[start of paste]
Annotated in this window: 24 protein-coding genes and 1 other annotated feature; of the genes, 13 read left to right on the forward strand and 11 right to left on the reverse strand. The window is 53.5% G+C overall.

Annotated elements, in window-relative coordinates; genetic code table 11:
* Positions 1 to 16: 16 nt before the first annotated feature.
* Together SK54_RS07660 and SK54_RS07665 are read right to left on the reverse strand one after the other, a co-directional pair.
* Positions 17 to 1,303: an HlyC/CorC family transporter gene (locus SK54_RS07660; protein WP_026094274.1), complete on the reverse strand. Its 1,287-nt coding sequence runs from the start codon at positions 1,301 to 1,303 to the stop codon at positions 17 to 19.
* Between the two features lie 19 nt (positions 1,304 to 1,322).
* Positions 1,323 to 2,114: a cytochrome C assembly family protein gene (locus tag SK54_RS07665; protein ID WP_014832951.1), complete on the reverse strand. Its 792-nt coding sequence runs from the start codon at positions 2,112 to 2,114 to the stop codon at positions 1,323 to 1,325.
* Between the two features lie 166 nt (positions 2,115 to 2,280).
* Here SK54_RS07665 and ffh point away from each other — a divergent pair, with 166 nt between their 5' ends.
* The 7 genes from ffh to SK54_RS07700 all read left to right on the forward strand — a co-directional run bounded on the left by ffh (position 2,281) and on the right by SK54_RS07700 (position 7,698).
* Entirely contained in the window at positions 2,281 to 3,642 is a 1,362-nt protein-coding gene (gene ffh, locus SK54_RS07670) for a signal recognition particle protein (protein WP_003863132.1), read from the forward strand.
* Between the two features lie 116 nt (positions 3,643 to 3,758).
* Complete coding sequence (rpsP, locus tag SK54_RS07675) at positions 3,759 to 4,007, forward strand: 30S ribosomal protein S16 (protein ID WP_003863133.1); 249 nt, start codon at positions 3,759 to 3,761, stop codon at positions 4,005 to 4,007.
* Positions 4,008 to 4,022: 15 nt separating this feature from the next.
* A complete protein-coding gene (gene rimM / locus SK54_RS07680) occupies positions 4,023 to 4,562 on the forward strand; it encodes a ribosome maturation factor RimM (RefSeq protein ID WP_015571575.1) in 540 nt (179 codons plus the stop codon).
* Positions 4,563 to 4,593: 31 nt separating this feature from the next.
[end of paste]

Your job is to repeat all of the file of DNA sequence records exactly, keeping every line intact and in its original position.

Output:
Annotated in this window: 24 protein-coding genes and 1 other annotated feature; of the genes, 13 read left to right on the forward strand and 11 right to left on the reverse strand. The window is 53.5% G+C overall.

Annotated elements, in window-relative coordinates; genetic code table 11:
* Positions 1 to 16: 16 nt before the first annotated feature.
* Together SK54_RS07660 and SK54_RS07665 are read right to left on the reverse strand one after the other, a co-directional pair.
* Positions 17 to 1,303: an HlyC/CorC family transporter gene (locus SK54_RS07660; protein WP_026094274.1), complete on the reverse strand. Its 1,287-nt coding sequence runs from the start codon at positions 1,301 to 1,303 to the stop codon at positions 17 to 19.
* Between the two features lie 19 nt (positions 1,304 to 1,322).
* Positions 1,323 to 2,114: a cytochrome C assembly family protein gene (locus tag SK54_RS07665; protein ID WP_014832951.1), complete on the reverse strand. Its 792-nt coding sequence runs from the start codon at positions 2,112 to 2,114 to the stop codon at positions 1,323 to 1,325.
* Between the two features lie 166 nt (positions 2,115 to 2,280).
* Here SK54_RS07665 and ffh point away from each other — a divergent pair, with 166 nt between their 5' ends.
* The 7 genes from ffh to SK54_RS07700 all read left to right on the forward strand — a co-directional run bounded on the left by ffh (position 2,281) and on the right by SK54_RS07700 (position 7,698).
* Entirely contained in the window at positions 2,281 to 3,642 is a 1,362-nt protein-coding gene (gene ffh, locus SK54_RS07670) for a signal recognition particle protein (protein WP_003863132.1), read from the forward strand.
* Between the two features lie 116 nt (positions 3,643 to 3,758).
* Complete coding sequence (rpsP, locus tag SK54_RS07675) at positions 3,759 to 4,007, forward strand: 30S ribosomal protein S16 (protein ID WP_003863133.1); 249 nt, start codon at positions 3,759 to 3,761, stop codon at positions 4,005 to 4,007.
* Positions 4,008 to 4,022: 15 nt separating this feature from the next.
* A complete protein-coding gene (gene rimM / locus SK54_RS07680) occupies positions 4,023 to 4,562 on the forward strand; it encodes a ribosome maturation factor RimM (RefSeq protein ID WP_015571575.1) in 540 nt (179 codons plus the stop codon).
* Positions 4,563 to 4,593: 31 nt separating this feature from the next.